Rule No 1: Never lose money. Rule No 2: Never forget rule No 1
Buffett looks to minimize risk wherever possible, which he does by extensively researching potential companies to invest in, and by only buying when he believes the share price he buys at is less than the underlying value of those shares, based on reliable cash flow generation and the value of assets the company owns.
Buffett is profoundly cynical of high-growth shares that are priced on the stock market at very high multiples of sales or profits; especially when these companies have not ever made a profit. During the dotcom boom of 1999/2000, Buffett refused to buy into what he called the ‘irrational exuberance’ of online start-ups – preferring instead to stick to simple industries, such as energy and insurance. Buffett’s investments thrived as the dotcom bubble burst, leaving more people impressed by his approach than ever. He remains cynical of tech companies to this day; another of his favorite maxims is ‘never invest in something you don’t understand’.
You can’t buy into what is popular and do well
Buffett may be happy to back established names, but he generally finds them most attractive when they are forgotten or unloved. He has invested in both American Express and Geico when they were on the verge of insolvency, and bought substantial stakes in Goldman Sachs and GE in 2008 when their share prices were at almost historic lows. Buffett is a born opportunist, who is at his most effective during lean times. He urges investors to ‘be fearful when others are greedy, and be greedy when others are fearful’.
Price is what you pay. Value is what you get
When Buffett is weighing up an investment, he looks beyond its immediate share price and explores the business fundamentals, and potential, of the company. He will closely examine a company’s corporate structure, and its working practices, in an attempt to ascertain whether it has the foundations for sustainable success.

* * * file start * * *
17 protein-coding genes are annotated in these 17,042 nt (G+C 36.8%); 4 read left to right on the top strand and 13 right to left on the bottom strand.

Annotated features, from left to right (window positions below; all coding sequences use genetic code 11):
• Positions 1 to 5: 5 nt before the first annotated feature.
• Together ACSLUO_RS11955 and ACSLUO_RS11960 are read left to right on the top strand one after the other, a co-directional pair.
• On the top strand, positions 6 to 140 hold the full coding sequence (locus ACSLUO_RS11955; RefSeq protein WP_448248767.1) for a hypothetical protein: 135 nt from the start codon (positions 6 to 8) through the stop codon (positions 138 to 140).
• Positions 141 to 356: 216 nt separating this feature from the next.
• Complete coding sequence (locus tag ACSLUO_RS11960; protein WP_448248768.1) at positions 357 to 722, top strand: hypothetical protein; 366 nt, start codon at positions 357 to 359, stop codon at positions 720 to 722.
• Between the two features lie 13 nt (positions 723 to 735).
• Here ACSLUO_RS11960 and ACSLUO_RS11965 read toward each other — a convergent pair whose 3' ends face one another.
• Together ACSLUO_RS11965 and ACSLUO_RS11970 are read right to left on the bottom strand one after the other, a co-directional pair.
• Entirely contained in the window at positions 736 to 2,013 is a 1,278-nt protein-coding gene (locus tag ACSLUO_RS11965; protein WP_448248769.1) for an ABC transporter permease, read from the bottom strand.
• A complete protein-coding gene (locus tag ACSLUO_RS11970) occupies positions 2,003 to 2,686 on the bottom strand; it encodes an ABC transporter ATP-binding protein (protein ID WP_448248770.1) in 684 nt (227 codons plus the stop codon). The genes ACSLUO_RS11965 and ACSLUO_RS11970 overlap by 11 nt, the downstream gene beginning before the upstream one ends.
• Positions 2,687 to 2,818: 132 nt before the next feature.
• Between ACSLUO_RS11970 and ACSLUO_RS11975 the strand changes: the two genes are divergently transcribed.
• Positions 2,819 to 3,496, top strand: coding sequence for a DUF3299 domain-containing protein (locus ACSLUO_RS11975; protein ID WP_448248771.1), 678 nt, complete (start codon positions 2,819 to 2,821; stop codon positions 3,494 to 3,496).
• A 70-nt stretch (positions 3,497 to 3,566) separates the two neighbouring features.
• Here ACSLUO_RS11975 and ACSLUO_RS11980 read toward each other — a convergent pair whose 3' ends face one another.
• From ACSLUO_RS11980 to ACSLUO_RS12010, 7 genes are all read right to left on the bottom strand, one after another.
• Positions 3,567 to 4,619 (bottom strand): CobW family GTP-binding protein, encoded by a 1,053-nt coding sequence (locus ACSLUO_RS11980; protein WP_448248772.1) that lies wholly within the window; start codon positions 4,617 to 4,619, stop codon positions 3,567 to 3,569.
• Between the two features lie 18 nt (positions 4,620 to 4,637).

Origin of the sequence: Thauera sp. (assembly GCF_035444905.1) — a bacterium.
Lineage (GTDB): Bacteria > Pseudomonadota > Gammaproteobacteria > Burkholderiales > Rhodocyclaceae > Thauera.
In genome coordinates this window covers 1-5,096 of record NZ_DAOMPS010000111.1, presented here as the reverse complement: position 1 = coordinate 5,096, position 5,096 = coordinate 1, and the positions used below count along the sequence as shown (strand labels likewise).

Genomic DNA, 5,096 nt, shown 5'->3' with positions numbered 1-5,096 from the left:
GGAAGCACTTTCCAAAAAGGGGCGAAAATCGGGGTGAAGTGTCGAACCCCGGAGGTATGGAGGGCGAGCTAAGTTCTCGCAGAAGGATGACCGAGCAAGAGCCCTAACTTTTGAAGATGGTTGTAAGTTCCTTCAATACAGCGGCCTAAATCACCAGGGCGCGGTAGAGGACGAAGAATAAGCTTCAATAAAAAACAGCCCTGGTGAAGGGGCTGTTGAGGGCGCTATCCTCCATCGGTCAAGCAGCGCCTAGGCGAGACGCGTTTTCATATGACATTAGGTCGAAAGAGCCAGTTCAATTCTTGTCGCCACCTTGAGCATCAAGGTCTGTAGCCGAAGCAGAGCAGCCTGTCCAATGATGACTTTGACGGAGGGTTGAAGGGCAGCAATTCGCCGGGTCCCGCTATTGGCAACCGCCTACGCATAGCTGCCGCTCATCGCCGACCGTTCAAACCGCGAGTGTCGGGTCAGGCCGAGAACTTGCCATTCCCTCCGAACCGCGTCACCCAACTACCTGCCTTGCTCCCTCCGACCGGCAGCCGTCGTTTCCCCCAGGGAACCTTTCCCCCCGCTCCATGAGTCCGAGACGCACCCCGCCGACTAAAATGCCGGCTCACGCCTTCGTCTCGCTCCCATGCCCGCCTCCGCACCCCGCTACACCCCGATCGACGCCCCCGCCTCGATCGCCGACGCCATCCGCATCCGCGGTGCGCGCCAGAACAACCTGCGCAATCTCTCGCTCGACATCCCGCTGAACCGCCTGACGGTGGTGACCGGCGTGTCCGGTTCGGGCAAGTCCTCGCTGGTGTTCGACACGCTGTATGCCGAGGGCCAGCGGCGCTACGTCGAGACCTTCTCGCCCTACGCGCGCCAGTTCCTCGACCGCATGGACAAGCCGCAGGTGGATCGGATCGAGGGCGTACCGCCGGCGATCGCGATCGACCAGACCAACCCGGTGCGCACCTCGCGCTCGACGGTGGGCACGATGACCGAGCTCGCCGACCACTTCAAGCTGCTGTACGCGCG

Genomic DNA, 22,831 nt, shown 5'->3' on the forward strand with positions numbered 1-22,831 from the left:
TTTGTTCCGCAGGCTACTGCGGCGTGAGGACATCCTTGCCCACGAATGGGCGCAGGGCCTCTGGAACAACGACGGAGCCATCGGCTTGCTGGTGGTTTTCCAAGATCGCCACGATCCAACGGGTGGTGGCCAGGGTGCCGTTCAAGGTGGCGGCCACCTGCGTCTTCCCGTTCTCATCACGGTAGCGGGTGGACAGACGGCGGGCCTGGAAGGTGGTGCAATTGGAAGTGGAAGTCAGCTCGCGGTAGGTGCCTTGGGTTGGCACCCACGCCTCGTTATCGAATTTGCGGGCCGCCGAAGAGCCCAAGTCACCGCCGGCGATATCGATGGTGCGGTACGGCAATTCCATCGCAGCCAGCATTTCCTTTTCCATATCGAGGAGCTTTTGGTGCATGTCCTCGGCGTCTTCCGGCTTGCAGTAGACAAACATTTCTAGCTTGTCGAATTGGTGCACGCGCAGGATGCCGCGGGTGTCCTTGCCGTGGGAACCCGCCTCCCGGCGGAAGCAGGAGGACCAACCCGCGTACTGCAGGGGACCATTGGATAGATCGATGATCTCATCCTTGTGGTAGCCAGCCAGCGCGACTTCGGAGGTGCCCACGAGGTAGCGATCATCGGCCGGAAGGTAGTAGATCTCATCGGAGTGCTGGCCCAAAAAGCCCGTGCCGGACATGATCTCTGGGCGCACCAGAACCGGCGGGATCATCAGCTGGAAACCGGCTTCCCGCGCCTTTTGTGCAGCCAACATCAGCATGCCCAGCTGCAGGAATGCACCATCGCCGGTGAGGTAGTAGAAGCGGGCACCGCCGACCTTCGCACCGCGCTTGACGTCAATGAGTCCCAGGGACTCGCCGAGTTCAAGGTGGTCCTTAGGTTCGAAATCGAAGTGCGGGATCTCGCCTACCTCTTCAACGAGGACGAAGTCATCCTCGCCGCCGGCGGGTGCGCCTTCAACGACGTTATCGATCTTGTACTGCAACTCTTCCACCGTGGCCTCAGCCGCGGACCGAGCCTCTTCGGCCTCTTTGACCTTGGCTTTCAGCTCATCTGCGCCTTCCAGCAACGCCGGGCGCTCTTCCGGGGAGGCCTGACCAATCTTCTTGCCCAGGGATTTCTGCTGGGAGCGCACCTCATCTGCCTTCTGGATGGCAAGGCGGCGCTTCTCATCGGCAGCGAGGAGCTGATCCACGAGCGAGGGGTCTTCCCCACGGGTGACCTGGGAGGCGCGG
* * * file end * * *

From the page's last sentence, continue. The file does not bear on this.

In terms of numbers, a business has to have a consistent trading history, low levels of debt, and a proven track record with reference to metrics such as return on equity, return on invested capital and profit margin. Buffett also looks for companies with ‘the moat’ – a barrier to other companies, often provided by a distinctive brand and a loyal customer base. Buffett is happy to pay a reasonable price for a company with pedigree; one of his many maxims is that ‘it’s far better to buy a wonderful company at a fair price than a fair company at a wonderful price’.
Our favorite holding period is forever
When Buffett does invest, he commits for the long term – in fact patience is arguably his definitive attribute as an investor. This attitude can be traced back to his first serious investment, when, after selling shares at $40, he had to watch helpless as they reached $200 in value – and to his apprenticeship under Benjamin Graham, who preached that investors should not be too concerned with short-term fluctuations in stock prices. Buffett is happy to wait years, even decades before selling stocks, rather than searching for a quick sale.
If a business does well, the stock eventually follows
Buffett looks upon each investment as a partnership; when an investor buys shares in a company, they should feel as though they are buying the company itself and in his ninth decade, he remains as committed and as hands-on as ever. He proudly admits to reading hundreds upon hundreds of company reports every year, and immerses himself in all aspects of Berkshire’s operation – often answering phone calls to his company personally. He demands daily reports on each of the many companies within Berkshire’s aegis, and channels excess cash around his empire. Essentially, Berkshire operates as a private equity firm, not as a fund manager.